This is the first book published by a former director of India’s Intelligence Bureau, the organization responsible for domestic security. Educated as an organic chemist, the author first joined the Indian Police Service (IPS) and was subsequently selected for the IB, where he gradually rose to its top position. Unlike Maloy Dhar (above), who served under him briefly as a deputy and goes unmentioned in this book, Pathak has written a normative—how things should work—as opposed to a functional, description of how intelligence actually operates. His concepts are not radically different from those of services in other democratic countries, but so little has been published in the West about India, it, like Dhar’s book, is a valuable contribution. Pathak stresses his “philosophy of management,” which should be understood by the professionals and the interested public alike. He views the intelligence organization as “an umbrella” under which the individual remains the focal point of concern and around which the “methodology of intelligence operations revolves.” He hopes to convey the principle that intelligence is a noble profession on which the security of the nation depends. In describing what he calls his “philosophy of intelligence,” Pathak covers the qualifications, recruitment, and work atmosphere of intelligence personnel, the need to accept anonymity while emphasizing specialization, creativity and innovation, the value of historical experience and the impact of the “age of knowledge” which now dominates the world in which we live.
On the topic of what he terms “strategic culture,” he underscores the need for the “unfailing study of overt and covert plans of political adversaries” that leads to a “system of internal vigilance.” He concludes with an assessment of the critical role of intelligence in the age of global terrorism. Here he acknowledges that while the United States and its allies are the principal enemies of the Islamists, India is also a target, with Pakistan’s ISI (Inter Services Intelligence) requiring constant attention.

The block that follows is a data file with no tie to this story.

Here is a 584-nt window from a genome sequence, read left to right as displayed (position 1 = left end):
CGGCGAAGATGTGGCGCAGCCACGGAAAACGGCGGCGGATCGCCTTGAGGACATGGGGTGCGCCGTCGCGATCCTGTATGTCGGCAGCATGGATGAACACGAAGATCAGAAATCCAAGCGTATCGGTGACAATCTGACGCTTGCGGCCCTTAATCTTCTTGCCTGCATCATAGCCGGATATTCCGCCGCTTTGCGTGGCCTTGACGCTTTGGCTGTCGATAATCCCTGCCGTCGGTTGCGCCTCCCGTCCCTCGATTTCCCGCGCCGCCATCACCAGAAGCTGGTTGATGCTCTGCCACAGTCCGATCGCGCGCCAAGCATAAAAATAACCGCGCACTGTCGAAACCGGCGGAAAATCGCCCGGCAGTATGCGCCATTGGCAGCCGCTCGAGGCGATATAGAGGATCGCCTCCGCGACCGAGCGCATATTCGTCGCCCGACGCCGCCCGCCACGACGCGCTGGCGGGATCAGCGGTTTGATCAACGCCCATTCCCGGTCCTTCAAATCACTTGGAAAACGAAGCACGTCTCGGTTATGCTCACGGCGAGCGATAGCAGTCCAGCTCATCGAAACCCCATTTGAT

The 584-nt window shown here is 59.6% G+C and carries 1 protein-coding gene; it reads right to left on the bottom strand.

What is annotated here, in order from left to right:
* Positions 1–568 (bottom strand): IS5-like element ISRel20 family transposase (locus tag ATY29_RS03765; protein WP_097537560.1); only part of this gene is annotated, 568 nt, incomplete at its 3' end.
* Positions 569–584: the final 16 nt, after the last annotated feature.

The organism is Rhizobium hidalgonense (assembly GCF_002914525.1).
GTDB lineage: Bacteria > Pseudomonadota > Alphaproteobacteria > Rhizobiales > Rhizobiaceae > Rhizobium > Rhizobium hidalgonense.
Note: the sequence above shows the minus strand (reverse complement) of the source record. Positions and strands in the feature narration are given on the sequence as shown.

Intelligence: A Security Weapon, is a thoughtful book that provides an idealistic view of how the author hopes the Indian intelligence services practice their profession. It contrasts sharply with the views of Maloy Dhar. A reasonable conclusion is that India has a way to go before the influences of bureaucracy and political expediency no longer dominate.
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Jung Chang and Jon Halliday. MAO: The Unknown Story
(London: Jonathan Cape, 2005), 814 pp., endnotes, bibliography, photos, index.
In 1999, London Times journalist, Philip Short, published a 782-page biography of Mao Zedong. What more could be said only six years later? There are at least three answers. First, the primary author of this book was born and attended university in China while Mao was in power. Second, the authors found new source material—from Chinese archives and personal interviews. Third, and perhaps most important, the personality portrait of Mao that emerges is strikingly different: “a portrait of tyranny, degeneracy, mass murder, and promiscuity…the greatest monster of them all—the Red Emperor of China.” To this the authors point out Mao, the one-time library assistant, eccentric teacher, and bookstore manager, was also an opera lover, poet, and a ruthless politician who wanted the Chinese Communist Party to take over the world. But the most significant trait uncovered, and the dominant theme of the book, was Mao’s self-centered lifelong pursuit of power, the steps he was willing to take to achieve and keep it, and his distaste for the peasant. Mao first expressed his views on this topic as a university student: